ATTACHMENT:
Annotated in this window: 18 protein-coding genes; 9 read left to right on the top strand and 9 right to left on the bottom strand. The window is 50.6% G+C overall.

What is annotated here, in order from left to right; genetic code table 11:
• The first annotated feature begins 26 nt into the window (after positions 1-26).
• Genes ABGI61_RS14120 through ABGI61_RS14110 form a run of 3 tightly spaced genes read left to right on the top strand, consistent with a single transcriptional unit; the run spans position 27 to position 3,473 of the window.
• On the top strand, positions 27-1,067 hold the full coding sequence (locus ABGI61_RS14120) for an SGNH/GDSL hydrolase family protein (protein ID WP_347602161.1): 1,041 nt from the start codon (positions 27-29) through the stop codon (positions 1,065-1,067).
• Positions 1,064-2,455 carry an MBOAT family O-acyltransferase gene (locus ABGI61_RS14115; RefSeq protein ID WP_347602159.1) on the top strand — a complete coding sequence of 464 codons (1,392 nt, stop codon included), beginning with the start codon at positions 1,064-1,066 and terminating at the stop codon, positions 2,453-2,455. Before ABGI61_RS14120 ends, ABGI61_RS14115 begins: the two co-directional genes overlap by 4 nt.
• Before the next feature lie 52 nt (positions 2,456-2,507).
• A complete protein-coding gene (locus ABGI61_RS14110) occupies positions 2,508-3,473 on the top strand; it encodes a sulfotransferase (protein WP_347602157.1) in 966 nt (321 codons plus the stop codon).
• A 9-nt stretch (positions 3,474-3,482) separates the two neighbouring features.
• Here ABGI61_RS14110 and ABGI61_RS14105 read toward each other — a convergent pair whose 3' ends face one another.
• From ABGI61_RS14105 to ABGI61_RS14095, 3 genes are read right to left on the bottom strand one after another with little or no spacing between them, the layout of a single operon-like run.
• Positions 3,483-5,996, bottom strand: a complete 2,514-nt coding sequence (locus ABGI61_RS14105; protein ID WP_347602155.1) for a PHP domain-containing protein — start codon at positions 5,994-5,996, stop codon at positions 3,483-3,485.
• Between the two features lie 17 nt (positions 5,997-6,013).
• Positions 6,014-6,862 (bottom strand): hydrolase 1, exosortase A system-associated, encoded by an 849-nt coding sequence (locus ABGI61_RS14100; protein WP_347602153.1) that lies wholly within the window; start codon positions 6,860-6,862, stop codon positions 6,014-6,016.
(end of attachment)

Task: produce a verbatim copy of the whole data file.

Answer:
Annotated in this window: 18 protein-coding genes; 9 read left to right on the top strand and 9 right to left on the bottom strand. The window is 50.6% G+C overall.

What is annotated here, in order from left to right; genetic code table 11:
• The first annotated feature begins 26 nt into the window (after positions 1-26).
• Genes ABGI61_RS14120 through ABGI61_RS14110 form a run of 3 tightly spaced genes read left to right on the top strand, consistent with a single transcriptional unit; the run spans position 27 to position 3,473 of the window.
• On the top strand, positions 27-1,067 hold the full coding sequence (locus ABGI61_RS14120) for an SGNH/GDSL hydrolase family protein (protein ID WP_347602161.1): 1,041 nt from the start codon (positions 27-29) through the stop codon (positions 1,065-1,067).
• Positions 1,064-2,455 carry an MBOAT family O-acyltransferase gene (locus ABGI61_RS14115; RefSeq protein ID WP_347602159.1) on the top strand — a complete coding sequence of 464 codons (1,392 nt, stop codon included), beginning with the start codon at positions 1,064-1,066 and terminating at the stop codon, positions 2,453-2,455. Before ABGI61_RS14120 ends, ABGI61_RS14115 begins: the two co-directional genes overlap by 4 nt.
• Before the next feature lie 52 nt (positions 2,456-2,507).
• A complete protein-coding gene (locus ABGI61_RS14110) occupies positions 2,508-3,473 on the top strand; it encodes a sulfotransferase (protein WP_347602157.1) in 966 nt (321 codons plus the stop codon).
• A 9-nt stretch (positions 3,474-3,482) separates the two neighbouring features.
• Here ABGI61_RS14110 and ABGI61_RS14105 read toward each other — a convergent pair whose 3' ends face one another.
• From ABGI61_RS14105 to ABGI61_RS14095, 3 genes are read right to left on the bottom strand one after another with little or no spacing between them, the layout of a single operon-like run.
• Positions 3,483-5,996, bottom strand: a complete 2,514-nt coding sequence (locus ABGI61_RS14105; protein ID WP_347602155.1) for a PHP domain-containing protein — start codon at positions 5,994-5,996, stop codon at positions 3,483-3,485.
• Between the two features lie 17 nt (positions 5,997-6,013).
• Positions 6,014-6,862 (bottom strand): hydrolase 1, exosortase A system-associated, encoded by an 849-nt coding sequence (locus ABGI61_RS14100; protein WP_347602153.1) that lies wholly within the window; start codon positions 6,860-6,862, stop codon positions 6,014-6,016.